From the Aldine Press to Aldus@SFU: Showcasing Simon Fraser University Library’s Aldines Online

Date created: 
2017-01-25
Identifier: 
etd9985
Keywords: 
Aldus Manutius
Wosk–McDonald Aldine collection
Prototype web exhibition
Aldines
Sixteenth-century rare books
Responsive Web Design
Networked open social scholarship
Abstract: 

This report stems from a joint commemoration in 2015 of the fiftieth anniversary of the opening of Simon Fraser University and the five-hundredth anniversary of the death of pioneering Renaissance publisher and scholar Aldus Manutius. To mark these occasions, Publishing@SFU and SFU Library Special Collections joined forces to create a web-based resource comprising an outstanding selection of Aldines from the Wosk–McDonald collection, one of the largest such in North America. This report details the creation of Aldus@SFU, a prototype digital exhibition of the collection intended to be as widely accessible as possible on the Internet through ubiquitous technologies. Adopting a syncretic approach that emphasizes the continuous relationship between innovation and tradition, this report outlines and explores the key intersections between Aldus’ plan to popularize classical literature and the core mission of our project: to contribute to public knowledge by making SFU Aldines conveniently and freely available online via a flexible, mobile-optimized user interface. With original contributions from both scholars and popular media figures complementing the digitized volumes, Aldus@SFU is more than a mere companion website to a library collection. Instead, it is intended as a larger crossover digital platform: an inclusive, collaborative scholarly environment and a visually appealing educational resource whose audience includes not only scholars but also a wider interested public.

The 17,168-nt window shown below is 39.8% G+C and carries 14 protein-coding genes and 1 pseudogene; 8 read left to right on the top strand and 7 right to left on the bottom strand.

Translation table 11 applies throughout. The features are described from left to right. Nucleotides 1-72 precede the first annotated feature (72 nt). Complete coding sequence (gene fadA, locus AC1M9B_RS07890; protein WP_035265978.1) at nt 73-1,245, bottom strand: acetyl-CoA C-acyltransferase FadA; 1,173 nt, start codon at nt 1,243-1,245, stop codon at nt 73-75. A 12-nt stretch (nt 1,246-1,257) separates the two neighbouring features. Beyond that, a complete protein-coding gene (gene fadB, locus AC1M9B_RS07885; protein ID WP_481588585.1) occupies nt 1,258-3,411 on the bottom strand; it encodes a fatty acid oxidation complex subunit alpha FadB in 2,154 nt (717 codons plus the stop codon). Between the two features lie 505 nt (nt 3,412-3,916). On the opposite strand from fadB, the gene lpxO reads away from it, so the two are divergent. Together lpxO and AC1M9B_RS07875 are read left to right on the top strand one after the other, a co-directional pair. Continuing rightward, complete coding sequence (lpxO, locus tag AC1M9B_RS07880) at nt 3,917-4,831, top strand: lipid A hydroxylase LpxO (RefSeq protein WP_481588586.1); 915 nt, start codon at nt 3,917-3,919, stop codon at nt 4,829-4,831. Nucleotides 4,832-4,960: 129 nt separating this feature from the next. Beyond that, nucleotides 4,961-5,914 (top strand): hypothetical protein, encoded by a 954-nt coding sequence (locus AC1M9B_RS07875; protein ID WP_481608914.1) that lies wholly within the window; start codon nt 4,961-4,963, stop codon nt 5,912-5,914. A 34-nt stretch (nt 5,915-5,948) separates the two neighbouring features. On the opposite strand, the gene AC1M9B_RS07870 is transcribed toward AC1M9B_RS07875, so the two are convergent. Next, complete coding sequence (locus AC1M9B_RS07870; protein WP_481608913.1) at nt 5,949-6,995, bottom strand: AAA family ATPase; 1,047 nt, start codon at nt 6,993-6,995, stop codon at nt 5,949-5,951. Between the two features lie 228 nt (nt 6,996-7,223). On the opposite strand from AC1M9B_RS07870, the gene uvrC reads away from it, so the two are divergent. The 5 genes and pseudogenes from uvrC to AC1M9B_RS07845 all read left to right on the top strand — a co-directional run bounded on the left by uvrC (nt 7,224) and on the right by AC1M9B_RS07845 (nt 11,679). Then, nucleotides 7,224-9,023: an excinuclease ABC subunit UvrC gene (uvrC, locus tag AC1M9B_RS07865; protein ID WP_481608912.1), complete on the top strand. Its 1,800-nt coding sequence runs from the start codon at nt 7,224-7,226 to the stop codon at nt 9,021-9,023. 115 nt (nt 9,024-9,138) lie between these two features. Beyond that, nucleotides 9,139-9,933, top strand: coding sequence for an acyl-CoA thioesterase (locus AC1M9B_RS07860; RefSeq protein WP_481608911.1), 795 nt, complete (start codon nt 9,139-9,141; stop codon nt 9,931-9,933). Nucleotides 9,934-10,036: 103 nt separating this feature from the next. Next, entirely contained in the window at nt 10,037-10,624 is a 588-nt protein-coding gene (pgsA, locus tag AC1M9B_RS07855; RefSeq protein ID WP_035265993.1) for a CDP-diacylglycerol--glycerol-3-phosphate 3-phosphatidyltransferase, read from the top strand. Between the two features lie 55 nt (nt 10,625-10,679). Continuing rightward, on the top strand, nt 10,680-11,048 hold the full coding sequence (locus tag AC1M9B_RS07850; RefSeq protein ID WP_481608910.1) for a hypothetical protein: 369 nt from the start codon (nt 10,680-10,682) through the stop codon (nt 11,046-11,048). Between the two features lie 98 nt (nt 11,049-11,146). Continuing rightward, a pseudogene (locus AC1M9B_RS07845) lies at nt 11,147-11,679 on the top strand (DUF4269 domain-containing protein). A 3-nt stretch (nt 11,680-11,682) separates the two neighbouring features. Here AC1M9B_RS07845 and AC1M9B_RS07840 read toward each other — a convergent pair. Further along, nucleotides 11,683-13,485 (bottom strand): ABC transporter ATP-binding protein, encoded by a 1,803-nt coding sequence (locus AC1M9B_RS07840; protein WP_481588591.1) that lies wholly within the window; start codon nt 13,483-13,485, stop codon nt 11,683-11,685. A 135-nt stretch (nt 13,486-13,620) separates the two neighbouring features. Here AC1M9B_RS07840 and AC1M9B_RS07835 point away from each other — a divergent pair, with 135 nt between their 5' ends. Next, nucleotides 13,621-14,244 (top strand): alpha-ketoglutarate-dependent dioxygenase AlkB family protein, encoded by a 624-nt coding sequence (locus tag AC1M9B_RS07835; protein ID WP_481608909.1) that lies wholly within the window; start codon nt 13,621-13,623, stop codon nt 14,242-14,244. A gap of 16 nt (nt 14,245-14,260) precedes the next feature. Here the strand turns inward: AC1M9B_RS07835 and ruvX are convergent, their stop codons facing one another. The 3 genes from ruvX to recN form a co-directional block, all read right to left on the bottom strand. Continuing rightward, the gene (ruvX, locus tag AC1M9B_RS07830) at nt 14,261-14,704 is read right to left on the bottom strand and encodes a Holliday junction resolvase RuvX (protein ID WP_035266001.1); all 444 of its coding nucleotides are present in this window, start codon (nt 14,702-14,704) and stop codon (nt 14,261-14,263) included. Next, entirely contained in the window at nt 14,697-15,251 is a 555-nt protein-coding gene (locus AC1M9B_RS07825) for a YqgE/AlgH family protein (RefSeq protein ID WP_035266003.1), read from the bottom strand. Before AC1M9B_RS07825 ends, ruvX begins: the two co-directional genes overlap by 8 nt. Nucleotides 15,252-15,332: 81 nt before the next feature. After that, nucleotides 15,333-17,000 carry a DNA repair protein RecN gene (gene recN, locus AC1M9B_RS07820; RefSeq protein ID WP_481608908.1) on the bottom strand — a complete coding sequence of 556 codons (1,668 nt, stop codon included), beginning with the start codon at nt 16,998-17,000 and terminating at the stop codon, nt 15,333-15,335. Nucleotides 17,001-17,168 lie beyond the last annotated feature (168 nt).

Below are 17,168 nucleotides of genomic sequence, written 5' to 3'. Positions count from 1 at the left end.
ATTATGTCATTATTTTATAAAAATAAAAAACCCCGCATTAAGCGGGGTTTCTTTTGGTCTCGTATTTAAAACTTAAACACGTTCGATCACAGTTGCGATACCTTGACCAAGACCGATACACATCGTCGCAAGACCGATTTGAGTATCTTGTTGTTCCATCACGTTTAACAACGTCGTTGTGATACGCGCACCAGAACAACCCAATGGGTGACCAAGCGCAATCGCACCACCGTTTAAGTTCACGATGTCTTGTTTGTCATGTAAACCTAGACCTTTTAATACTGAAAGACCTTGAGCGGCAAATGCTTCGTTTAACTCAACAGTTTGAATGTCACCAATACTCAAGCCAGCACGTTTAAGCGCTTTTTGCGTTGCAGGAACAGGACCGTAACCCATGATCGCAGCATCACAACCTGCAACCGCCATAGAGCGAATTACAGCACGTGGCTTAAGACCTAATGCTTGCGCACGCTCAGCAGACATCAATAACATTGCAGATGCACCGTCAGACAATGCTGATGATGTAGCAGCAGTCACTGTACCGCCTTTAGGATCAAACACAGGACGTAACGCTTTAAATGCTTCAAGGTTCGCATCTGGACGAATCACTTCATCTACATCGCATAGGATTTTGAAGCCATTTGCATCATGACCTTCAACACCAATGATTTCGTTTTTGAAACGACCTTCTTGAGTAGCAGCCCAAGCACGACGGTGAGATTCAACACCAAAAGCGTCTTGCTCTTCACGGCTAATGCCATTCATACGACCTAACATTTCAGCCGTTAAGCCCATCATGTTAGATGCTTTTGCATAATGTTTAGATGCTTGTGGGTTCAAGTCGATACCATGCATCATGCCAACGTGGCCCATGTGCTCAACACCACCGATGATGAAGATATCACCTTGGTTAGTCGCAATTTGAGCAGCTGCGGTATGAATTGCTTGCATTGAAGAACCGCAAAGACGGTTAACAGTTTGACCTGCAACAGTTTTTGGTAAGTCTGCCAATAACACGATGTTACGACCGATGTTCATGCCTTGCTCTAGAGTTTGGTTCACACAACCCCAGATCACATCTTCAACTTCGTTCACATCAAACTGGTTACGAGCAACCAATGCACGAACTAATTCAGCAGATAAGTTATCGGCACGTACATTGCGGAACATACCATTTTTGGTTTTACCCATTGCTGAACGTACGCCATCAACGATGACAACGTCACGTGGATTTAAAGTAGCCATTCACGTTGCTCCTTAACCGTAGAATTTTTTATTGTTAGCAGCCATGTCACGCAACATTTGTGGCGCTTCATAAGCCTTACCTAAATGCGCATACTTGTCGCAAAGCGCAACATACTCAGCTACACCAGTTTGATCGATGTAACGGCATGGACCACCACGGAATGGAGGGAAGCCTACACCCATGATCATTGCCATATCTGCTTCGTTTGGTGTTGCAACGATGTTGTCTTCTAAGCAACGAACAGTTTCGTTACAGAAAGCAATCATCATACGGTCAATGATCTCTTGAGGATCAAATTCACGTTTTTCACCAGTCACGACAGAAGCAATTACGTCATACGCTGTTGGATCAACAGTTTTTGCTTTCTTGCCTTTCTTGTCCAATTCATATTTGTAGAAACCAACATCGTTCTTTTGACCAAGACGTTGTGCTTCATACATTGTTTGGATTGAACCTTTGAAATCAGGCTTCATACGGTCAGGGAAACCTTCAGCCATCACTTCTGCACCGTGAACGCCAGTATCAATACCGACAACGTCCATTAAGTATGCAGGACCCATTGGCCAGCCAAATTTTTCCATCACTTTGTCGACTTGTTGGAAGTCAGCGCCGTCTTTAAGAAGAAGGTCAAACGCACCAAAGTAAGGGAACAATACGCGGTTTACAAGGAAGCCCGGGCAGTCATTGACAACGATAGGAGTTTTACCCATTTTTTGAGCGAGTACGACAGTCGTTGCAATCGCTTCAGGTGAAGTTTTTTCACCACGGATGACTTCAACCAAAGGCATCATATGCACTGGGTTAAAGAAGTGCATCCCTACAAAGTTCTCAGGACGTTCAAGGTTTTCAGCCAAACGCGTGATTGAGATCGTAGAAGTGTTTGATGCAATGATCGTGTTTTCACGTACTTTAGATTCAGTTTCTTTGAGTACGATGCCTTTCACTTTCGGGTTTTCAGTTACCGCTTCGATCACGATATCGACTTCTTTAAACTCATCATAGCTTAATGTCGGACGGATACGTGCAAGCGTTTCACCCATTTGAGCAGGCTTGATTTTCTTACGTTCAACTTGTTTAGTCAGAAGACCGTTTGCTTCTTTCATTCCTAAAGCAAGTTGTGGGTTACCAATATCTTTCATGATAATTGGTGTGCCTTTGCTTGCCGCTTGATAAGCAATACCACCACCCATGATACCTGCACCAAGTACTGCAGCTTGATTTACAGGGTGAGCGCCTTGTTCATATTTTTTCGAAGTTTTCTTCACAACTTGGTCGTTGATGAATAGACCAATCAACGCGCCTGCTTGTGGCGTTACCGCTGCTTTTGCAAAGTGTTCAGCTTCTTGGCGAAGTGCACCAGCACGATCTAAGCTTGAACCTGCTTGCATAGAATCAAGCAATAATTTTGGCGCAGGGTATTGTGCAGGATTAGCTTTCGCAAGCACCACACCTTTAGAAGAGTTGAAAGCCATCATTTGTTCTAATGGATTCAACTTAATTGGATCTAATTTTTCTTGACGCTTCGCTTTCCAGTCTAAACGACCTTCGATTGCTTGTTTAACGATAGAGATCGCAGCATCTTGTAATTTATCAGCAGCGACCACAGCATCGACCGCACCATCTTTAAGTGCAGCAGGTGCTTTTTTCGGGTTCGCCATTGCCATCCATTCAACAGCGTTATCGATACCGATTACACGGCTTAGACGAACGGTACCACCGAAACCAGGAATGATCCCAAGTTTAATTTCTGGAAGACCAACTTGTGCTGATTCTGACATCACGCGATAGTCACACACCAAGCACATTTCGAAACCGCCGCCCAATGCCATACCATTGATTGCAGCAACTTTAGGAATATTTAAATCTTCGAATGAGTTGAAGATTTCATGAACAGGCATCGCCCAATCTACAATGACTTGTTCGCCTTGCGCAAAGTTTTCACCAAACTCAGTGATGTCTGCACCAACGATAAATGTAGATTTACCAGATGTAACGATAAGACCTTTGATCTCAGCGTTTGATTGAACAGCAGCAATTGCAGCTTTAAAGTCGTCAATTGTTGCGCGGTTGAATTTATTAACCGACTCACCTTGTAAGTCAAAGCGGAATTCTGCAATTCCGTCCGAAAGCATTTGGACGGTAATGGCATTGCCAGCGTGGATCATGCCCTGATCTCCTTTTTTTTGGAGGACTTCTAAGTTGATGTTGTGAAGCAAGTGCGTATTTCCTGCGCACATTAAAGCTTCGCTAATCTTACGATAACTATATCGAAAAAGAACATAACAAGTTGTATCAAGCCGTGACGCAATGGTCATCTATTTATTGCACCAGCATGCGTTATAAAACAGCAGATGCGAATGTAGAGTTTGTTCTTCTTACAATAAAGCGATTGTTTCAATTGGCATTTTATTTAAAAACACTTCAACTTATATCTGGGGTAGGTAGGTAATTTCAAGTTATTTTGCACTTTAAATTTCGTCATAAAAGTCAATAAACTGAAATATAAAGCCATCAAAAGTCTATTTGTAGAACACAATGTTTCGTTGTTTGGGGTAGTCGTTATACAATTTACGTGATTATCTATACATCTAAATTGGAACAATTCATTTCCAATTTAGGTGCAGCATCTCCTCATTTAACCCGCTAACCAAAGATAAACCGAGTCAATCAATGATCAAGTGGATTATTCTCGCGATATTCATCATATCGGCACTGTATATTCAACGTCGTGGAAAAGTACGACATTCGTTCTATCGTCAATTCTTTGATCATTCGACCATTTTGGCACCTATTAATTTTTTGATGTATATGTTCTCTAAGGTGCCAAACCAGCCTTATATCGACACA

Document type: 
Graduating extended essay / Research project
Rights: 
This thesis may be printed or downloaded for non-commercial research and scholarly purposes. Copyright remains with the author.
File(s): 
Senior supervisor: 
John W. Maxwell
Department: 
Communication, Art & Technology: Publishing Program
Thesis type: 
(Project Report) M.Pub.
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